If the tag (<?split-column-width-unit:value?>) were present, then the columns have a specific width in points. If the total column widths were wider than the allotted space on the page, then the table breaks onto another page.

    The "horizontal-break-table" tag could then be used to specify how many columns to repeat on the subsequent page. For example, a value of "1" would repeat the column "Test Score" on the subsequent page, with the continuation of the columns that did not fit on the first page.

The template renders the output that is shown in Figure 4-69.

Figure 4-69 Report of Test Scores

Description of Figure 4-69 follows
Description of "Figure 4-69 Report of Test Scores"

4.15 Formatting Numbers, Dates, and Currencies

This section provides details for formatting numbers, dates, and currencies.

4.15.1 Formatting Numbers

BI Publisher supports two methods for specifying the number format:

  • Oracle's format-number function (recommended)

  • Microsoft Word's Native number format mask

Note:

You can also use the native XSL format-number function to format numbers. For information, see Section 4.21.2.8, "Formatting Native XSL Numbers."

Use only one of these methods. If the number format mask is specified using both methods, then the data is formatted twice, causing unexpected behavior.

The group separator and the number separator are set at runtime based on the template locale. If you are working in a locale other than en-US, or the templates require translation, use the Oracle format masks.

4.15.2 Data Source Requirements

To use the Oracle format mask or the Microsoft format mask, the numbers in the data source must be in a raw format, with no formatting applied (for example: 1000.00). If the number has been formatted for European countries (for example: 1.000,00) then the format does not work.

The BI Publisher parser requires the Java BigDecimal string representation. This consists of an optional sign ("-") followed by a sequence of zero or more decimal digits (the integer), optionally followed by a fraction, and optionally followed by an exponent. For example: -123456.3455e-3.

4.15.3 Localization Considerations

If you are working in a locale other than en-US, or the templates require translation, then use the Oracle format masks. The Microsoft format masks can generate unexpected results in templates run in different locale settings.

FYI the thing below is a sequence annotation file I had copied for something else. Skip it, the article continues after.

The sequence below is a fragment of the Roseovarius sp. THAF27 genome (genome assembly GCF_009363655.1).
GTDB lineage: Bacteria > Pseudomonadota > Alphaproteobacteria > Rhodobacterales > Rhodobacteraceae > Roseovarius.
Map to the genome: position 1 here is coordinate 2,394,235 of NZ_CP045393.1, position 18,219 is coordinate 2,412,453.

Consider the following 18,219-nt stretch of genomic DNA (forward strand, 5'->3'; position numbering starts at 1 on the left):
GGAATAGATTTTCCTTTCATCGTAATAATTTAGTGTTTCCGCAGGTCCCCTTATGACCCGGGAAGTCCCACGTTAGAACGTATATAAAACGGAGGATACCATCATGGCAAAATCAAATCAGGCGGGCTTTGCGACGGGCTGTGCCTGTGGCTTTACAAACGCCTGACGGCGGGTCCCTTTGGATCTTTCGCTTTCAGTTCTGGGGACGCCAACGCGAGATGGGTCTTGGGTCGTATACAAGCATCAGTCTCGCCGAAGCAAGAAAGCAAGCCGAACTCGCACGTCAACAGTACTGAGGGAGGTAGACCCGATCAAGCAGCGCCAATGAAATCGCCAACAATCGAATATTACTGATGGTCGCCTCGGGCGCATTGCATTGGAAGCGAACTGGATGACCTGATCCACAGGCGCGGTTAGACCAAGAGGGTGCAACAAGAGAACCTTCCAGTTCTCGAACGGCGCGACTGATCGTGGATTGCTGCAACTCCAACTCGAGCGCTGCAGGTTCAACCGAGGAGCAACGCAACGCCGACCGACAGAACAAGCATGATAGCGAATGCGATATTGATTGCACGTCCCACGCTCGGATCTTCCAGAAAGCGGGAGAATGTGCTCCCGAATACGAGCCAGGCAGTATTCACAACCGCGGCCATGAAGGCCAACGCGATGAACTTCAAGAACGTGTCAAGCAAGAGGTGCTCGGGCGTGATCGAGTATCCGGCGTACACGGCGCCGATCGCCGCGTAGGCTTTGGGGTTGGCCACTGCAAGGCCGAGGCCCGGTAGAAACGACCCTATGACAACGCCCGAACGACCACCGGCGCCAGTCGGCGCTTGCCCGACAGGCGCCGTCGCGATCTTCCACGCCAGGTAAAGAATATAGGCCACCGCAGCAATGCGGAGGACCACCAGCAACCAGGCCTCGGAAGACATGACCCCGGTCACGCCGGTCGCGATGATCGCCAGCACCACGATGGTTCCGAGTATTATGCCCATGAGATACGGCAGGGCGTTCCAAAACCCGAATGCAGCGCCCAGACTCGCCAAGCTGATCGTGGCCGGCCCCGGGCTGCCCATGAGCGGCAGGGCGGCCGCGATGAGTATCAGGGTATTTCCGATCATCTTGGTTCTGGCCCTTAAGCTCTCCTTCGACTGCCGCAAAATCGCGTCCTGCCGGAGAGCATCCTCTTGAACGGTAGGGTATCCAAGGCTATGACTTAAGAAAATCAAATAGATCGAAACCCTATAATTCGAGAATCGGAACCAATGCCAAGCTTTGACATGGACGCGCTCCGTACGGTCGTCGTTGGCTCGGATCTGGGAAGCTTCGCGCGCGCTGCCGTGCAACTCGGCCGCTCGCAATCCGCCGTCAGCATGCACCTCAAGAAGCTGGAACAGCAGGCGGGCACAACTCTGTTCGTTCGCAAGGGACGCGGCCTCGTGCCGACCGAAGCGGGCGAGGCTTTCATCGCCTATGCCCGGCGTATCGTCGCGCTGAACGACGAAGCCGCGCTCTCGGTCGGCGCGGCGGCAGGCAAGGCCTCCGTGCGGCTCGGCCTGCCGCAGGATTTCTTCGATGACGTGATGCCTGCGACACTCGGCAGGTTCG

Do not include "%" in the format mask because this fixes the location of the percent sign in the number display, while the desired position could be at the beginning or the end of a number, depending on the locale.

4.15.4 Using the Microsoft Number Format Mask

To format numeric values, use Microsoft Word's field formatting features available from the Text Form Field Options dialog.

To apply a number format to a form field:

  1. Open the Form Field Options dialog for the placeholder field.

  2. Set the Type to Number.

  3. Select the appropriate Number format from the list of options.

4.15.5 Supported Microsoft Format Mask Definitions

Table 4-21 lists the supported Microsoft format mask definitions.

Table 4-21 Supported Microsoft Format Mask Definitions

Symbol Location Meaning

0

Number

Digit. Each explicitly set 0 appears, if no other number occupies the position.

Example:

Format mask: 00.0000

Data: 1.234

Display: 01.2340

#

Number

Digit. When set to #, only the incoming data is displayed.

Example:

Format mask: ##.####

Data: 1.234

Display: 1.234

.

Number

Determines the position of the decimal separator. The decimal separator symbol used is determined at runtime based on template locale.

Example:

Format mask: #,##0.00

Data: 1234.56

Display for English locale: 1,234.56

Display for German locale: 1.234,56

-

Number

Determines placement of minus sign for negative numbers.

,

Number

Determines the placement of the grouping separator. The grouping separator symbol used is determined at runtime based on template locale.

Example:

Format mask: #,##0.00

Data: 1234.56

Display for English locale: 1,234.56

Display for German locale: 1.234,56

E

Number

Separates mantissa and exponent in a scientific notation.

Example:

0.###E+0 plus sign always shown for positive numbers

0.###E-0 plus sign not shown for positive numbers

;

Subpattern boundary

Separates positive and negative subpatterns. See the Note that follows the table.

%

Prefix or Suffix

Multiply by 100 and show as percentage

'

Prefix or Suffix

Used to quote special characters in a prefix or suffix.


Note: